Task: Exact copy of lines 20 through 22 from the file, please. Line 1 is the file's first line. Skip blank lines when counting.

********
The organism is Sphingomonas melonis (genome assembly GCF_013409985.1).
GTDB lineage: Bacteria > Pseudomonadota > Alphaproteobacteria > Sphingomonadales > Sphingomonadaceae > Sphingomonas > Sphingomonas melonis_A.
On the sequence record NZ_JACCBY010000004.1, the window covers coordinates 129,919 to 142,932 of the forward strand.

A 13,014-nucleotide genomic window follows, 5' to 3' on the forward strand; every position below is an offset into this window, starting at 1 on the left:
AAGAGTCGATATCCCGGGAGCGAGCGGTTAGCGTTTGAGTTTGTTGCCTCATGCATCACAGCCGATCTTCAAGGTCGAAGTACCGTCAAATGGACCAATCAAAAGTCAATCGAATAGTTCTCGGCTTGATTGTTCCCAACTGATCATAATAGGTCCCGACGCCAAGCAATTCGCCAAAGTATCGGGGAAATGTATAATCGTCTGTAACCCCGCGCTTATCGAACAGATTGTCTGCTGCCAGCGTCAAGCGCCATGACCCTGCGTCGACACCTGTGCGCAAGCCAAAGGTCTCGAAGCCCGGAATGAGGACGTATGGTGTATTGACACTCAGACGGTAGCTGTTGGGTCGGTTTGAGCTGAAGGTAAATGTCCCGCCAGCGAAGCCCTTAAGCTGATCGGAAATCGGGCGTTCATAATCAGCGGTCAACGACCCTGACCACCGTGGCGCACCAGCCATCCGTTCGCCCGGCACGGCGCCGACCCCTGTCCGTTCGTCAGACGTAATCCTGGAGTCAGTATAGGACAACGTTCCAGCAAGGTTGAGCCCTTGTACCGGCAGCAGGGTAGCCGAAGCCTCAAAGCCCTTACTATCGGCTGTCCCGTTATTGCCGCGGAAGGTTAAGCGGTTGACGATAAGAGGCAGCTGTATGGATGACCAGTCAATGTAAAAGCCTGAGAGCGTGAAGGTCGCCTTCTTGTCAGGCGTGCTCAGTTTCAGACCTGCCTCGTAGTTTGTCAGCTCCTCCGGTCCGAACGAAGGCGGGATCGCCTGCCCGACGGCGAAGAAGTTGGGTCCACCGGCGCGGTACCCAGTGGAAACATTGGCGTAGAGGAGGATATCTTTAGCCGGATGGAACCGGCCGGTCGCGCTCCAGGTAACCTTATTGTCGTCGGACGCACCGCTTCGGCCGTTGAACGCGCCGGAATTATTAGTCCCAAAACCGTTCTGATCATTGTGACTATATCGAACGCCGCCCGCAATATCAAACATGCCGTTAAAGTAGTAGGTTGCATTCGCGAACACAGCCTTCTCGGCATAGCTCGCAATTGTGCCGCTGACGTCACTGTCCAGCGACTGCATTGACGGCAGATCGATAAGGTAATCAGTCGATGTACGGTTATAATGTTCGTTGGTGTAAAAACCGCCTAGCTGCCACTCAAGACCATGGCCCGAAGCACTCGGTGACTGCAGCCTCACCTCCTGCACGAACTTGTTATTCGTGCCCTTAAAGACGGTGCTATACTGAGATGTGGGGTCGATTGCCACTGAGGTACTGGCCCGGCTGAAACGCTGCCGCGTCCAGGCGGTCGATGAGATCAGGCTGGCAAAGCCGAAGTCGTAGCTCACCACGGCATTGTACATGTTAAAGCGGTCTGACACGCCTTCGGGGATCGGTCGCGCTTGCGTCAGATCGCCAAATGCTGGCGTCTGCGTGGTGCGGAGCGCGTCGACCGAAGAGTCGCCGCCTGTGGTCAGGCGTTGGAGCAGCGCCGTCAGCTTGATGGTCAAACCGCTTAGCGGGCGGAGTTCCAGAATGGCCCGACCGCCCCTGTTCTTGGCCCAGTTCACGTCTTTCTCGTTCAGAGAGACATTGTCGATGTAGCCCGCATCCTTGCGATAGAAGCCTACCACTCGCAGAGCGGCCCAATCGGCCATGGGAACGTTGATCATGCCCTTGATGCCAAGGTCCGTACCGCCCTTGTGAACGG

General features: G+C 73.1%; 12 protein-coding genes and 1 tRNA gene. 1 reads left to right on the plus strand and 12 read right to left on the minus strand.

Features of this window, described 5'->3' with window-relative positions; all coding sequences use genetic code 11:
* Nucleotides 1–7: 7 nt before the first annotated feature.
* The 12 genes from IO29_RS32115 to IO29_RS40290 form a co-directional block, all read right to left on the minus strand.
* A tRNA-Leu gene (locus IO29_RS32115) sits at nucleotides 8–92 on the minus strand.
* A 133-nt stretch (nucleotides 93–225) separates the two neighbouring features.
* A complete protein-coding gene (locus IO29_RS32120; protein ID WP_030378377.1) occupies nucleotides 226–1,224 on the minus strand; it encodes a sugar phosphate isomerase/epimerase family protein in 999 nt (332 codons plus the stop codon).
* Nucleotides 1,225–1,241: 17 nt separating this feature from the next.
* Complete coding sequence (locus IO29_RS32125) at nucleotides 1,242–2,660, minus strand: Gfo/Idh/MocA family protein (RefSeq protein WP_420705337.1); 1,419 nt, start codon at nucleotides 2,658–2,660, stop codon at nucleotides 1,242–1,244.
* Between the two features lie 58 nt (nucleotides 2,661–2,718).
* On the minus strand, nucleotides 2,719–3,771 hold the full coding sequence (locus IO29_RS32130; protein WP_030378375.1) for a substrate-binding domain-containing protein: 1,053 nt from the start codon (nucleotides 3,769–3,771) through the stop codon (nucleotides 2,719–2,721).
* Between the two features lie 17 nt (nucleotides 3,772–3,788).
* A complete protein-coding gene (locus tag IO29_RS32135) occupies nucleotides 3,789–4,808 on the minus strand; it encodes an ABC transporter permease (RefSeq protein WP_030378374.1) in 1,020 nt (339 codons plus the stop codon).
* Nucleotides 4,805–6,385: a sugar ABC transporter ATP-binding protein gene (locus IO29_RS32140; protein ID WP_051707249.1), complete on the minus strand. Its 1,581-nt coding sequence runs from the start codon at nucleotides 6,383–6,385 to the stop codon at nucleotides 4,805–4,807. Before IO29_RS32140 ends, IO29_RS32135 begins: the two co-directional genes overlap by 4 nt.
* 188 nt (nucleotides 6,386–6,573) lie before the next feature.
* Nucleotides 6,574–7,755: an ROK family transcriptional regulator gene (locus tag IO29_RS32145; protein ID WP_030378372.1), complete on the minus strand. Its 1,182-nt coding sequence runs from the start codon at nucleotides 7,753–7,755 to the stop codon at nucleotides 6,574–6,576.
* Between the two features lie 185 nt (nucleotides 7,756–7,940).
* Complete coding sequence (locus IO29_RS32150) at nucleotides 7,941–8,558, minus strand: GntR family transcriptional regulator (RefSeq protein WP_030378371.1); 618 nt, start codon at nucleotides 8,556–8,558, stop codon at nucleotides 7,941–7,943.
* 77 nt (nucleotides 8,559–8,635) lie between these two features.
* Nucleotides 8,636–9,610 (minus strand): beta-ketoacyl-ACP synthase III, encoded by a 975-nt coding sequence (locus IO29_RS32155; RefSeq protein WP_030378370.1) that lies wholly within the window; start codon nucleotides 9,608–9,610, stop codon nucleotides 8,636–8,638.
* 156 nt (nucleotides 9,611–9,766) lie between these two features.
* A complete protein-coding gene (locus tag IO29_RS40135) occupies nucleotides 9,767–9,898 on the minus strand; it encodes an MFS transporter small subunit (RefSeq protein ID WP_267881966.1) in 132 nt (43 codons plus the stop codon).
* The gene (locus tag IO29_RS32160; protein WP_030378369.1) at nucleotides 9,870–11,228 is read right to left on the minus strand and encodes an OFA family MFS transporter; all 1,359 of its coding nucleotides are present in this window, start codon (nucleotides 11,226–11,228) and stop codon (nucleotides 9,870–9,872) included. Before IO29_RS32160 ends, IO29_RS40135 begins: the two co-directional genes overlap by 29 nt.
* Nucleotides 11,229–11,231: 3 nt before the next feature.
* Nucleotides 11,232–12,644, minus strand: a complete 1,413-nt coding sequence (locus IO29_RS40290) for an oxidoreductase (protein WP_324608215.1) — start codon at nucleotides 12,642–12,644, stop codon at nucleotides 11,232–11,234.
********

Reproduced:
* 188 nt (nucleotides 6,386–6,573) lie before the next feature.
* Nucleotides 6,574–7,755: an ROK family transcriptional regulator gene (locus tag IO29_RS32145; protein ID WP_030378372.1), complete on the minus strand. Its 1,182-nt coding sequence runs from the start codon at nucleotides 7,753–7,755 to the stop codon at nucleotides 6,574–6,576.
* Between the two features lie 185 nt (nucleotides 7,756–7,940).